Your hearing aids should help you hear better right? When your hearing aid fails at its one job, it can be extremely frustrating. Luckily, your hearing aids should have no trouble doing their job if you take proper care of them.
Go through this list before you do anything hasty. It might be time to come in and see us if you find it isn’t one of these common problems. Your hearing might have changed, for instance, or you might need a hearing aid recalibration.
Potential Pitfall: Low Batteries
Hearing aid batteries, while improving in quality, still need to be recharged or replaced sometimes. So staying on top of charging your batteries is important. The first thing you should do if your hearing aid starts to fail or cut in and out is check the battery.
The fix: Keep ‘em Fresh
Purchasing a battery tester, particularly if you like to stock up, is a worthwhile idea. Even if you keep batteries sealed until you need to use them, always a good idea, they have a limited shelf life, and so the last batteries in that giant pack you purchased months ago probably won’t last as long as the first few did. Another trick: When you open new batteries, wait 5 minutes before installing them. This gives the zinc time to become active, and can potentially extend the life of the batteries.
Potential Pitfall: Gross Things Like Wax And Grime
Your hearing aids will gather debris and dirt regardless of how clean you keep your ears and if you have problems hearing you’re most likely more conscientious about earwax. You may find yourself with a dirt issue if sounds seem a bit off or distorted.
The fix: Clean ‘em Out—And Keep Them Clean!
There are lots of products available specifically for cleaning hearing aids, but you can DIY it with things you already have around the house. Once you’ve taken apart your hearing aids, use a soft, microfiber cloth (like you’d use to clean the screen of a computer or smartphone) to wipe down the components.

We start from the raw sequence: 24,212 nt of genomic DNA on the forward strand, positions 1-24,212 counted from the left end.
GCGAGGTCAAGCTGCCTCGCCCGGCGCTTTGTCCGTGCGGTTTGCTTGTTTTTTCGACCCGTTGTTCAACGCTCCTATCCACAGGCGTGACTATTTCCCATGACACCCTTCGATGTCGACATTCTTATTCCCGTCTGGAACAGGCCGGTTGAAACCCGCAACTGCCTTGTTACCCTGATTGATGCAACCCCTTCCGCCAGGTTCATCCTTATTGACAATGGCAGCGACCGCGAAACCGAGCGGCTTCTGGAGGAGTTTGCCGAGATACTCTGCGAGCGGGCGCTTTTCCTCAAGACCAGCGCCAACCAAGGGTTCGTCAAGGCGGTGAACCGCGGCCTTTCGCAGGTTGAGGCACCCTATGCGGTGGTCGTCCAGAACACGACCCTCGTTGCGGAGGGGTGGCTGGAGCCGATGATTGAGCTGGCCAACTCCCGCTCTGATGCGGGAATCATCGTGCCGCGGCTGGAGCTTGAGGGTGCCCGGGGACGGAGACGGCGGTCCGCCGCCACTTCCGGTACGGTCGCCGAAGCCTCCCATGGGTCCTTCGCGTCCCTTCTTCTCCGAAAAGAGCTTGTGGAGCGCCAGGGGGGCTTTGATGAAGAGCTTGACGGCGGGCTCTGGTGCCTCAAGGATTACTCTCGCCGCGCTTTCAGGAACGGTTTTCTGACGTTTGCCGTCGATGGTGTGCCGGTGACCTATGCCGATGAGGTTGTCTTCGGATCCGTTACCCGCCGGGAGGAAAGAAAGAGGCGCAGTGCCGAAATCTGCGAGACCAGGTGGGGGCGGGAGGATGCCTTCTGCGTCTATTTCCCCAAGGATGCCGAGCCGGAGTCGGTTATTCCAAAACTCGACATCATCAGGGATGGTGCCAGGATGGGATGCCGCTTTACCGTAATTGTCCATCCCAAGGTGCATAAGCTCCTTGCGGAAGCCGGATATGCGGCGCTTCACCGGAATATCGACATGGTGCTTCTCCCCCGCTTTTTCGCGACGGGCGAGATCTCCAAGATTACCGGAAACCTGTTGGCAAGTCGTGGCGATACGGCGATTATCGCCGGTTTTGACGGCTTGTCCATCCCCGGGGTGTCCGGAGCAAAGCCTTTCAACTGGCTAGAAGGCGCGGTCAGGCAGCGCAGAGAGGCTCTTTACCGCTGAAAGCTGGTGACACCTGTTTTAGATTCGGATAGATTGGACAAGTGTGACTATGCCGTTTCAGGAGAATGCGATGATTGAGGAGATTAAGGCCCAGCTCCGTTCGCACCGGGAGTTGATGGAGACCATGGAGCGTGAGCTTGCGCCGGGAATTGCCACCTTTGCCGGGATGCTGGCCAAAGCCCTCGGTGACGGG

Simple hygiene practices will really help with keeping your hearing aids clean. Whenever you do something that involves liquid or dampness, such as washing your face or styling your hair, take your hearing aids out and make certain your hands aren’t wet when handling them.
Potential Pitfall: Trapped Moisture
Moisture can wreak havoc on hearing aids, and it doesn’t take very much to do so (think sweating, not deep-sea diving). The vent in the hearing aid and the battery can even be effected by humidity in the air. Problems ranging from distortion to static or even crackling may happen depending on how much moisture has gotten in. They might even seem to stop working.
The fix: Keep ‘em Dry
Keep the battery door open when you store your hearing aid overnight and any longer than that, remove the battery. Any trapped moisture will be able to evaporate and air will be able to flow with almost no effort on your part.
A cool, dry place is the best spot to store your hearing aids. Don’t keep them in the bathroom or kitchen. Storing them in the bathroom may seem convenient but there’s just too much moisture. If you live in a humid climate, you may want to think about getting a hearing aid storage box. Most versions use a desiccant in the form of a little moisture absorbing packet, but some more expensive models eliminate moisture with electronics.
If you’ve tried all of these and none of them are helping then it may be time for a consultation with us.